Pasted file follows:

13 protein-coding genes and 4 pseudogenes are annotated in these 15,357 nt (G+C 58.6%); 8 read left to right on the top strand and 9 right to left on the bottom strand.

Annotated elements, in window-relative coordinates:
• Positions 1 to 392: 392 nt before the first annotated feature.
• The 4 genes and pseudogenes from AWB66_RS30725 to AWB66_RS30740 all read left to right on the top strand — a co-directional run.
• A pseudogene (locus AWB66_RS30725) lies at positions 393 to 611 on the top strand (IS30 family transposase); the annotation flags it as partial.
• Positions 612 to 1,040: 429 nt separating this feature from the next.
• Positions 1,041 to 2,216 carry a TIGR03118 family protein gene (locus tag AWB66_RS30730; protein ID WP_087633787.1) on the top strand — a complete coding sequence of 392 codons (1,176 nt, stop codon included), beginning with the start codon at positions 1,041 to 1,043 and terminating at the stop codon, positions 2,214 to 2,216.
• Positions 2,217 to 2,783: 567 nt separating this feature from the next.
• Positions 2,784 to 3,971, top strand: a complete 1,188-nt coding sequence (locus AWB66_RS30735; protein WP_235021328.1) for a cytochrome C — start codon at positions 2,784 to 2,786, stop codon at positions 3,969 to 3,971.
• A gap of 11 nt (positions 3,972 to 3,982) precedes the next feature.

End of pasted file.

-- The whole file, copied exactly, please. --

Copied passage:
13 protein-coding genes and 4 pseudogenes are annotated in these 15,357 nt (G+C 58.6%); 8 read left to right on the top strand and 9 right to left on the bottom strand.

Annotated elements, in window-relative coordinates:
• Positions 1 to 392: 392 nt before the first annotated feature.
• The 4 genes and pseudogenes from AWB66_RS30725 to AWB66_RS30740 all read left to right on the top strand — a co-directional run.
• A pseudogene (locus AWB66_RS30725) lies at positions 393 to 611 on the top strand (IS30 family transposase); the annotation flags it as partial.
• Positions 612 to 1,040: 429 nt separating this feature from the next.
• Positions 1,041 to 2,216 carry a TIGR03118 family protein gene (locus tag AWB66_RS30730; protein ID WP_087633787.1) on the top strand — a complete coding sequence of 392 codons (1,176 nt, stop codon included), beginning with the start codon at positions 1,041 to 1,043 and terminating at the stop codon, positions 2,214 to 2,216.
• Positions 2,217 to 2,783: 567 nt separating this feature from the next.
• Positions 2,784 to 3,971, top strand: a complete 1,188-nt coding sequence (locus AWB66_RS30735; protein WP_235021328.1) for a cytochrome C — start codon at positions 2,784 to 2,786, stop codon at positions 3,969 to 3,971.
• A gap of 11 nt (positions 3,972 to 3,982) precedes the next feature.